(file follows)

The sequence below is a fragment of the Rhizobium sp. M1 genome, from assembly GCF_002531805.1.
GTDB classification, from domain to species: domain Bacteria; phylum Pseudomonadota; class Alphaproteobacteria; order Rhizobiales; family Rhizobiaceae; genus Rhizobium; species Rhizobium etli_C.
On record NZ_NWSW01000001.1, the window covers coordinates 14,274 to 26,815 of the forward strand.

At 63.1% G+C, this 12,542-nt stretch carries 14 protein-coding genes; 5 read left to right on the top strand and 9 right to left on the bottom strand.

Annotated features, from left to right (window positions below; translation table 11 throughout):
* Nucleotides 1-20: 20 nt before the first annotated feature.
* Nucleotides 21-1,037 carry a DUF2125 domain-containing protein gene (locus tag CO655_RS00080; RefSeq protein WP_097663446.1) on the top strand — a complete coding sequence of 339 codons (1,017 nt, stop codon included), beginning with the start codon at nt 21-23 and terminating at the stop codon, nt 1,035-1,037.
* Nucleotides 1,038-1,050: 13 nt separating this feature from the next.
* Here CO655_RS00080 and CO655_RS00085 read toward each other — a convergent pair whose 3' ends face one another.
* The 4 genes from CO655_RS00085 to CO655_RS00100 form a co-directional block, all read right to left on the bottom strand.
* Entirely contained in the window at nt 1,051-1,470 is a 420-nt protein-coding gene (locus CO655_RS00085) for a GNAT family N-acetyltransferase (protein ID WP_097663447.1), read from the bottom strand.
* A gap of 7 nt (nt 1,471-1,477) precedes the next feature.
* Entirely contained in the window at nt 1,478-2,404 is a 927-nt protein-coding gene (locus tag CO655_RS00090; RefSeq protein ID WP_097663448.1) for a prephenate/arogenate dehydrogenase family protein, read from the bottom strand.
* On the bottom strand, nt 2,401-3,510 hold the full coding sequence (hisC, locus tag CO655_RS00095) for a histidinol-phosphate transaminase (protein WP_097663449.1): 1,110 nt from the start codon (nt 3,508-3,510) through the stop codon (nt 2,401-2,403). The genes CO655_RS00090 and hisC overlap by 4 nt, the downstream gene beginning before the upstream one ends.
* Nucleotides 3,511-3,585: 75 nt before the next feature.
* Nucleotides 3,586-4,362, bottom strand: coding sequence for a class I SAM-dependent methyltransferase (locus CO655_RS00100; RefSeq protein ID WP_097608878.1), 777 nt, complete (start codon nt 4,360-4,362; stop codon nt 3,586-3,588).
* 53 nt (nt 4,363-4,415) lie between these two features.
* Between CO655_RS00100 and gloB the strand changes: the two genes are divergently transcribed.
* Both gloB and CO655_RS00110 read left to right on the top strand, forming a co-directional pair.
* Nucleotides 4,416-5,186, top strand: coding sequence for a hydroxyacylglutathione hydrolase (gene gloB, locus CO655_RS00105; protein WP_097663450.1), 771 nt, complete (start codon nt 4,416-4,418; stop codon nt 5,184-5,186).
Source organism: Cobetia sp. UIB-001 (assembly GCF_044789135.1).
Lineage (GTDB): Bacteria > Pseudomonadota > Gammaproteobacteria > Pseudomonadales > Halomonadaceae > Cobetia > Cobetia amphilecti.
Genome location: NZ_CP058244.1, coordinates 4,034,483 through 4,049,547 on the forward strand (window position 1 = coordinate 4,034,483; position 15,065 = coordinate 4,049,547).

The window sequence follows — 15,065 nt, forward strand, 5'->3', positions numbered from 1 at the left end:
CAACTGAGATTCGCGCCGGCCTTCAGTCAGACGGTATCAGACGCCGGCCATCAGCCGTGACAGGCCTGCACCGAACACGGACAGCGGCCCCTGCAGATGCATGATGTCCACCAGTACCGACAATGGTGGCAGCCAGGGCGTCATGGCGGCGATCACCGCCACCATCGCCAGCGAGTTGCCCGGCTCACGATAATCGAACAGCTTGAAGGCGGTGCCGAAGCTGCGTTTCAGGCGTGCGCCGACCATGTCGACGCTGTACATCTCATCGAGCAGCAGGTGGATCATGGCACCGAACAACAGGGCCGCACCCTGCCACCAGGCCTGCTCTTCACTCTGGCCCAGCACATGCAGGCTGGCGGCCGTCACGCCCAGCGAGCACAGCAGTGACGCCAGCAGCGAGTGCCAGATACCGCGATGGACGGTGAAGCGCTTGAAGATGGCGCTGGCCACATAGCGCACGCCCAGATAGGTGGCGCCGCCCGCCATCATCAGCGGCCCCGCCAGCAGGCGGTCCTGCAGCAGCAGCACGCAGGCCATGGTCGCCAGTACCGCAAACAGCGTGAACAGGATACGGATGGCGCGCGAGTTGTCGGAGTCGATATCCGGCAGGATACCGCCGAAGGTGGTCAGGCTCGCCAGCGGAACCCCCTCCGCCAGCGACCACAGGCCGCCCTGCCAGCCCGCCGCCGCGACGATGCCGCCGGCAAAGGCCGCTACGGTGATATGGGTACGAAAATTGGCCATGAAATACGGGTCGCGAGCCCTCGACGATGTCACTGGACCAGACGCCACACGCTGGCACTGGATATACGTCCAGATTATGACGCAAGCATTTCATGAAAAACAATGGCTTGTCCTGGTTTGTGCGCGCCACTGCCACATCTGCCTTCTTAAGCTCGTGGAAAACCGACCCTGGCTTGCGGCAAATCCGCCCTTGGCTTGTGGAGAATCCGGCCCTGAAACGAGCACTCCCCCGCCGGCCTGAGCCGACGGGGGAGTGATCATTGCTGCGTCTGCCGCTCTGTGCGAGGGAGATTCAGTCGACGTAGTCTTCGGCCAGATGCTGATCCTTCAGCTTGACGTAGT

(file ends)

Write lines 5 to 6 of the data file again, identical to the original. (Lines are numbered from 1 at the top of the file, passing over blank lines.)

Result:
Annotated features, from left to right (window positions below; translation table 11 throughout):
* Nucleotides 1-20: 20 nt before the first annotated feature.